Independent Restaurateur of the Year: Janet Zuccarini

Photo by Nick Wong

Twenty-some years ago, Janet Zuccarini was unexpectedly faced with an opportunity to take over a prime restaurant location in downtown Toronto — an opportunity that ultimately led her to move back to her native city, launched her career as a restaurateur and laid the foundation for the Gusto 54 Restaurant Group.

Despite opening her first restaurant, Cafe Nervosa (later renamed Trattoria Nervosa), in 1996, Zuccarini officially launched the restaurant group — of which she is owner and CEO — in 2015 to encompass her growing roster of restaurant and hospitality ventures. Gusto 54’s portfolio currently includes five Toronto restaurants (including two with partners Jeff and Nuit Regular), a catering and commissary division and a recent expansion into the U.S. market with the opening of a restaurant in Venice, Calif. The company, which boasts more than 400 employees, recorded gross revenues of approximately $23.7 million in 2016. As the daughter of an equipment importer who supplied foodservice operations with espresso machines and other equipment, Zuccarini had one foot in the restaurant industry at a young age. However, she never thought this was the industry she would end up in.

It was while visiting Toronto for a friend’s wedding — after moving to Italy where she received an MBA from Boston University in Rome — that her entrepreneurial journey began. “I wasn’t planning on moving back to Toronto, but that location [in Yorkville] became available and [I met with] my two partners…literally two weeks later, I was in the restaurant business,” she recalls. “It fell in my lap and, at that moment, I didn’t realize that this is absolutely my passion. I am really fortunate. I always knew I would work for myself, but I didn’t know what that [business] would be.”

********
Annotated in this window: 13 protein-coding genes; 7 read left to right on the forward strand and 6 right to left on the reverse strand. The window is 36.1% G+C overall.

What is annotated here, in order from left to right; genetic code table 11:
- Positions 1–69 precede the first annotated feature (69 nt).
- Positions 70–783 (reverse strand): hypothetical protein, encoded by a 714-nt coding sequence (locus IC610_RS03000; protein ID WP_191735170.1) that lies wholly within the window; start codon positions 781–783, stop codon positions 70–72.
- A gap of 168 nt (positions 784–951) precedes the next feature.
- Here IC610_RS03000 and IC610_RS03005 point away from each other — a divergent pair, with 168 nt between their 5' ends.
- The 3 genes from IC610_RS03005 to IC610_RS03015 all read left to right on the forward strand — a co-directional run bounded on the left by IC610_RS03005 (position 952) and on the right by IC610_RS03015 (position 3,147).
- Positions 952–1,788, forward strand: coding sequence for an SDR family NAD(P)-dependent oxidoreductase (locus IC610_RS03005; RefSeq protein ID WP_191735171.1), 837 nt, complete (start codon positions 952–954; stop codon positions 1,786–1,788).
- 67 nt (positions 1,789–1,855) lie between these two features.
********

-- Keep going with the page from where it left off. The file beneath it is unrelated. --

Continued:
When Trattoria Nervosa — which focuses on home-cooked Southern Italian food — launched, Zuccarini had two partners and was leasing the space. Over the course of the restaurant’s first five years of operation, she bought out her two partners and began focusing on saving enough money to purchase the building that housed the restaurant when its 10-year lease ended. “I thought it was, strategically, a very important move,” she explains. “People said I was crazy…I bought it over market value but, at that point, I felt secure — that’s when I started to be open to the idea of ‘what’s next?’”

The Yorkville restaurant, which boasts 75 seats plus a 45-seat patio, remained her sole focus until 2012, when she opened another Italian concept in Toronto’s King West neighbourhood — Gusto 101. And, increasingly rapid growth continued thereafter. “As a woman, I will confess that I was making room in my life to get married and have kids. When I saw that things were maybe not going that way, that gave me more energy to put towards the business,” Zuccarini explains. “Gusto 101 was a test. When we opened and it was successful, my confidence grew.”

She soon partnered with the Regulars to open Pai Northern Thai Kitchen in 2014; launched Gusto 54’s Catering and Commissary Kitchen, coinciding with the launch of the restaurant group, in 2015; and an online boutique under the Gusto 54 banner went live in 2016. Gusto 54 has seen several further additions over the course of the last year, including its second collaboration with Jeff and Nuit Regular (Kiin); the group’s acclaimed entry into the L.A. dining scene (Felix Trattoria); and the November launch of Chubby’s Jamaican Kitchen. This year also marked Zuccarini’s debut as a judge on Food Network’s Top Chef Canada.